The Steelhead Hammer has had notable success targeting steelhead in British Columbia, as well as the Great Lakes tributaries. It is an effective pattern that can easily be changed with the season by varying the colour choices. Purple and blue seem to be better colours for winter use while pinks and reds tend to dominate in the spring and summer. Many Steelheaders have come to know the Hammer as their Go-To fly, and always keep extras in their box in a range of colours. The versatility of this fly has also allowed it to be an excellent choice for salmon and trout species. On a recent trip to Alberta, even a willing Arctic Grayling was found. I keep a selection of Hammers in my fly box, and you should consider it as well.
Purple Steelhead Hammer Fly Pattern Recipe
Hook: Mustad C49S or other scud hook
Thread: UNI-Thread 6/0 Fire Orange
Tail: Purple Schlappen
Ribbing: Silver Holographic Mylar Tinsel 1/64
Body: Black Super-Stretch Floss
Thorax: Purple Crystal Chenille
Head: Fire Orange
1. Begin by placing your hook into the vise. I often tilt the hook forward so that I can access the bend of the hook easily. This also allows the material to hang off the end of the bend without running into the vise. Attach your tying thread 1/3 of the shank length behind the eye.
2. Select s schlappen feather and strip a small clump of fibres for the tail (25). Choose a feather with long full fibres. Measure the fibres so that the tail will extend just under the hook shank length.
3. Wrap the schlappen fibres down to the bend of the hook, being careful to keep the fibres on top of the hook shank. Trim off the butt ends of the fibres at the tie in point. You do not need touching wraps, but keep them close to minimize bumps.
4. Take a strand of holographic mylar tinsel, or any thin silver mylar tinsel you have, and tie it in at the tail of the fly. Wind the thread back to the tie in point while you tie the tinsel down. This helps keep the body even and thin.
5. Take 2 strands of Super-stretch floss and trim the tips even. Use 2 or 3 wraps to secure the floss at the starting point. Trim off any material forward of the tie in point.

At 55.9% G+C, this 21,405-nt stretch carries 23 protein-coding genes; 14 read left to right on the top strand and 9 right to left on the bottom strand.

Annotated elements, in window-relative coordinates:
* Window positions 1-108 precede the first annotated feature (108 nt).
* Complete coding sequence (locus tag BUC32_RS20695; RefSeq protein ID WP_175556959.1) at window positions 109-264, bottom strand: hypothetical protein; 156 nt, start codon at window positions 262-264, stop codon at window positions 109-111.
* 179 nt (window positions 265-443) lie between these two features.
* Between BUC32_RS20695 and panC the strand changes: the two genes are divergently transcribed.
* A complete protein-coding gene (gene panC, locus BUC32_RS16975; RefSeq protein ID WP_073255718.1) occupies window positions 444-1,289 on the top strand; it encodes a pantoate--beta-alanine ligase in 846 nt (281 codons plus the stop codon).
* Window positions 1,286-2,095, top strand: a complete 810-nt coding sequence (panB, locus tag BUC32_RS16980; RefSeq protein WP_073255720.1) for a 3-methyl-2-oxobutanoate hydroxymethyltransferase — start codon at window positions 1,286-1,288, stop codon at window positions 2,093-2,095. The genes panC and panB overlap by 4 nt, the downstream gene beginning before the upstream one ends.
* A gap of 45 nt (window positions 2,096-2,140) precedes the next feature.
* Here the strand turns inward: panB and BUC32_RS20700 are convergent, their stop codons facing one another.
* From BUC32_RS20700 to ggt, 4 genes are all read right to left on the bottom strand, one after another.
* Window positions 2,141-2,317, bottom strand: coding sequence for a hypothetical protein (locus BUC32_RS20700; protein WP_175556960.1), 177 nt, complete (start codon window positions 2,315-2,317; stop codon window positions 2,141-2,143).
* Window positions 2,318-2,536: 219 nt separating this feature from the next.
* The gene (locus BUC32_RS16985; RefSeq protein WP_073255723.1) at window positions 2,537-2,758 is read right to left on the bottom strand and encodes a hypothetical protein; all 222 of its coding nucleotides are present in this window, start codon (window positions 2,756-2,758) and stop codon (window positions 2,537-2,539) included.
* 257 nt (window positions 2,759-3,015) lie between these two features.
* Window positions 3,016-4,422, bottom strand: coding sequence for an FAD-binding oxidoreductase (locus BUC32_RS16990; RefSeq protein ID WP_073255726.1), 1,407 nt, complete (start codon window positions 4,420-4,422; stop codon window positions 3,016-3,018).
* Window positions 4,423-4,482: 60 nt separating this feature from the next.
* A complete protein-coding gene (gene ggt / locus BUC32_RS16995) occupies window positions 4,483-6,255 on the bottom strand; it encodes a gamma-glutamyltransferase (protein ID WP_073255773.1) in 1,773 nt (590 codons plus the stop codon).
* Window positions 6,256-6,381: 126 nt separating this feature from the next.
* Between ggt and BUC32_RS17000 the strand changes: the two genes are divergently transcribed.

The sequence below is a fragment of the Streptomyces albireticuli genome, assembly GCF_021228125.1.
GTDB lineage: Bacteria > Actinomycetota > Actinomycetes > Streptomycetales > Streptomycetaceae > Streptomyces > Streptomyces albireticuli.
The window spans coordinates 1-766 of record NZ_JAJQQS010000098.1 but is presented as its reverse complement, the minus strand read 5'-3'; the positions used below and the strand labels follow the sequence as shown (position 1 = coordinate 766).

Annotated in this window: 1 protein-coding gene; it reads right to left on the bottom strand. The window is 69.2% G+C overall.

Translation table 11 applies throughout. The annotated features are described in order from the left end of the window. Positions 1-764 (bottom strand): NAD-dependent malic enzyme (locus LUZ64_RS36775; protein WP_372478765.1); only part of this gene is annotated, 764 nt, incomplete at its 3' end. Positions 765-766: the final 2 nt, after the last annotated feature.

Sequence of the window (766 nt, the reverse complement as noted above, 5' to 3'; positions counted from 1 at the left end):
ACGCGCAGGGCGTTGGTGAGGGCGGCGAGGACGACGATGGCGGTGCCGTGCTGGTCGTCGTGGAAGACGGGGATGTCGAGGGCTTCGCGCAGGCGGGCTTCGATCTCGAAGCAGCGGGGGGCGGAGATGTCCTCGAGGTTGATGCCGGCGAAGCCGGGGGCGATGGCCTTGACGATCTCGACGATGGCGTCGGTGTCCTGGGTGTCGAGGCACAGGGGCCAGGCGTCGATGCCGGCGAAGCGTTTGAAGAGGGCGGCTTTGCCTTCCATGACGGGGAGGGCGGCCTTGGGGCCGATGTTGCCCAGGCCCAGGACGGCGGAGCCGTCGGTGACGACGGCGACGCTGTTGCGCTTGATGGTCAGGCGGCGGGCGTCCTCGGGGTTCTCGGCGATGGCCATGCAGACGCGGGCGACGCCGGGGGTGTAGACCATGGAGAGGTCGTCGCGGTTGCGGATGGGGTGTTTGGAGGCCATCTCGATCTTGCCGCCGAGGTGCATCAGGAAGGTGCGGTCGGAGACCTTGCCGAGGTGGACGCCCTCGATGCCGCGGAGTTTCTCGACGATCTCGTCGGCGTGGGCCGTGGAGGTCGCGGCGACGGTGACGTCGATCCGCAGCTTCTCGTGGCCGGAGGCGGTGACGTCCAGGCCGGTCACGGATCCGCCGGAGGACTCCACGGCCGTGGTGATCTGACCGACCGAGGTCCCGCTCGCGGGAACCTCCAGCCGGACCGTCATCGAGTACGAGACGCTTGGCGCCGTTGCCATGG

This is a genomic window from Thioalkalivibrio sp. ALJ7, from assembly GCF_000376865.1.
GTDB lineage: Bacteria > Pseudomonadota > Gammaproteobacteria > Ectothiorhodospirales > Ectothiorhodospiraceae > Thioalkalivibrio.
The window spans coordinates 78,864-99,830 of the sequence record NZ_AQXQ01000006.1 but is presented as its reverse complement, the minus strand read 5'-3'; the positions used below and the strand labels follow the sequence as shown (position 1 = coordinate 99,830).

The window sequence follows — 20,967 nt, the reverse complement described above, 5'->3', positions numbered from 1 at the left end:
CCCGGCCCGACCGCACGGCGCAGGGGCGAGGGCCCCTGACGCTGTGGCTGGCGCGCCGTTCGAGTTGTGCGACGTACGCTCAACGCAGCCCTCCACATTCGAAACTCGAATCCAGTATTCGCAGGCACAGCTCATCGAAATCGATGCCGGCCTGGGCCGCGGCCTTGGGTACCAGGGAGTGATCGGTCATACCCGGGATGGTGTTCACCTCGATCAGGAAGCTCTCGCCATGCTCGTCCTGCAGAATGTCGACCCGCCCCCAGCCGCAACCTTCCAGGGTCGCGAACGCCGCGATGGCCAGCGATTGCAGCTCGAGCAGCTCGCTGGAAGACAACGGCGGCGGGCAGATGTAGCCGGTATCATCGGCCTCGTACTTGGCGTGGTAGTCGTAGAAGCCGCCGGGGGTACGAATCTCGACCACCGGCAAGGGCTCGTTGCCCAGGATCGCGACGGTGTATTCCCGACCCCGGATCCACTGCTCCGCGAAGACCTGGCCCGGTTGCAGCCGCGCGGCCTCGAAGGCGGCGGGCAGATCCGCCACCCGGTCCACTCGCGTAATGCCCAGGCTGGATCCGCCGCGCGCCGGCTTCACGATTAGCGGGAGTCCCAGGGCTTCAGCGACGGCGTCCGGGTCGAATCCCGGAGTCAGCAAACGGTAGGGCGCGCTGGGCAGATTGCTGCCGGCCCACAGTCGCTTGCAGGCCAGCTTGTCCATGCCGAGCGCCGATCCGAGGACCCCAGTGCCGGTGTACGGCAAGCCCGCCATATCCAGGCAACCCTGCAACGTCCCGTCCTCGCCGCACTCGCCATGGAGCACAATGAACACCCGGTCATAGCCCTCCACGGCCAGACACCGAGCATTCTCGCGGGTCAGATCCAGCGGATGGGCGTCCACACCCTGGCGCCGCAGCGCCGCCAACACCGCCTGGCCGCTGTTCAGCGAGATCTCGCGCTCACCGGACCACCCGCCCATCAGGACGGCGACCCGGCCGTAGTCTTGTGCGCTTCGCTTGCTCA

6. The floss has an amazing amount of stretch to it, hence the name, now pull hard on the floss towards the rear of the fly. you will notice that when it is stretched, it gets quite thin. Tie down the floss while you pull it. This will give you very little build up of bulk. WInd the floss down the the tail of the fly, and then bring the thread back to the starting point.
7. Grasp the 2 strands of stretch floss and apply tension and begin to wrap them forward. Be sure there are no gaps between the strands of floss. If you have difficulty using 2 strands, try using just one strand. It will just take a bit longer to wrap the body.
8. Wrap the floss to the tie in point and tie it off. Trim any excess, and save it for the next fly. The floss is very durable, and can stand up to many hits. Using a traditional floss will not give you the same durability.
9. Spiral the holographic tinsel up the body to the tie in point. secure the tinsel and trim any excess. You can reverse wrap the tinsel or wrap it in the same direction as the floss. The floss is much stronger than the tinsel and does not need to be reinforced. The tinsel is only to add segmentation to the pattern.
10. Tie in a length of Crystal Chenille trailing back at the tie in point. Be sure to make enough room so that an egg may be formed on the head of the fly.
11. Wrap the chenille 3-4 times so that it forms a ball or egg shape on the head of the fly.
12. Tie off the chenille and trim off any excess material. Be careful not to trap down too much of the chenille in the head. Create a neat head on the fly and whip finish the fly. Add a dab of head cement to the final thread wraps on the head.